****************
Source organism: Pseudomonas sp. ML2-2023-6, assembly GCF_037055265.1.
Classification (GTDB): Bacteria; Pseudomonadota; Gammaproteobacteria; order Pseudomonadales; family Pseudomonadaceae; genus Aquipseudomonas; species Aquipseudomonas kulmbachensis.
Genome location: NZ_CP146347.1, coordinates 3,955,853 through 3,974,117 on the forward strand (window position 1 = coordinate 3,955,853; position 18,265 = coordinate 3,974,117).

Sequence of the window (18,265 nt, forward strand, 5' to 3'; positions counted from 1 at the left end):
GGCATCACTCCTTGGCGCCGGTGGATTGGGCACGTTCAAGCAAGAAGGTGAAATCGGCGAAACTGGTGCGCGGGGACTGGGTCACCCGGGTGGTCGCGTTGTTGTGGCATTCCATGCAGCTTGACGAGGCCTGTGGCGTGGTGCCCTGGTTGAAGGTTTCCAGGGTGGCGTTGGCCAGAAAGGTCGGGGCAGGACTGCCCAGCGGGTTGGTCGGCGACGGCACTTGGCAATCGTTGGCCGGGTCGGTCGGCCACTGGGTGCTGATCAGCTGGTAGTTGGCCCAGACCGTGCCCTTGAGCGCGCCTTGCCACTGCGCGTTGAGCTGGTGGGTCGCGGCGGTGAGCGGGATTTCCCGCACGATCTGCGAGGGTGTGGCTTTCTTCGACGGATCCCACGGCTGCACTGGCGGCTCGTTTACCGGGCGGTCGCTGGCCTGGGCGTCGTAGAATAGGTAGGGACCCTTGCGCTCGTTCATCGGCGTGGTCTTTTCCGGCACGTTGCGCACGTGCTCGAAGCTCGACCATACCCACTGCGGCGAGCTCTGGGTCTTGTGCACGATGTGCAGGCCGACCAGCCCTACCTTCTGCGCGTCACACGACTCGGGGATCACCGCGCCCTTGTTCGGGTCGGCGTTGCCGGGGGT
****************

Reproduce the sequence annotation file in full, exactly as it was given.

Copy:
Source organism: Pseudomonas sp. ML2-2023-6, assembly GCF_037055265.1.
Classification (GTDB): Bacteria; Pseudomonadota; Gammaproteobacteria; order Pseudomonadales; family Pseudomonadaceae; genus Aquipseudomonas; species Aquipseudomonas kulmbachensis.
Genome location: NZ_CP146347.1, coordinates 3,955,853 through 3,974,117 on the forward strand (window position 1 = coordinate 3,955,853; position 18,265 = coordinate 3,974,117).

Sequence of the window (18,265 nt, forward strand, 5' to 3'; positions counted from 1 at the left end):
GGCATCACTCCTTGGCGCCGGTGGATTGGGCACGTTCAAGCAAGAAGGTGAAATCGGCGAAACTGGTGCGCGGGGACTGGGTCACCCGGGTGGTCGCGTTGTTGTGGCATTCCATGCAGCTTGACGAGGCCTGTGGCGTGGTGCCCTGGTTGAAGGTTTCCAGGGTGGCGTTGGCCAGAAAGGTCGGGGCAGGACTGCCCAGCGGGTTGGTCGGCGACGGCACTTGGCAATCGTTGGCCGGGTCGGTCGGCCACTGGGTGCTGATCAGCTGGTAGTTGGCCCAGACCGTGCCCTTGAGCGCGCCTTGCCACTGCGCGTTGAGCTGGTGGGTCGCGGCGGTGAGCGGGATTTCCCGCACGATCTGCGAGGGTGTGGCTTTCTTCGACGGATCCCACGGCTGCACTGGCGGCTCGTTTACCGGGCGGTCGCTGGCCTGGGCGTCGTAGAATAGGTAGGGACCCTTGCGCTCGTTCATCGGCGTGGTCTTTTCCGGCACGTTGCGCACGTGCTCGAAGCTCGACCATACCCACTGCGGCGAGCTCTGGGTCTTGTGCACGATGTGCAGGCCGACCAGCCCTACCTTCTGCGCGTCACACGACTCGGGGATCACCGCGCCCTTGTTCGGGTCGGCGTTGCCGGGGGT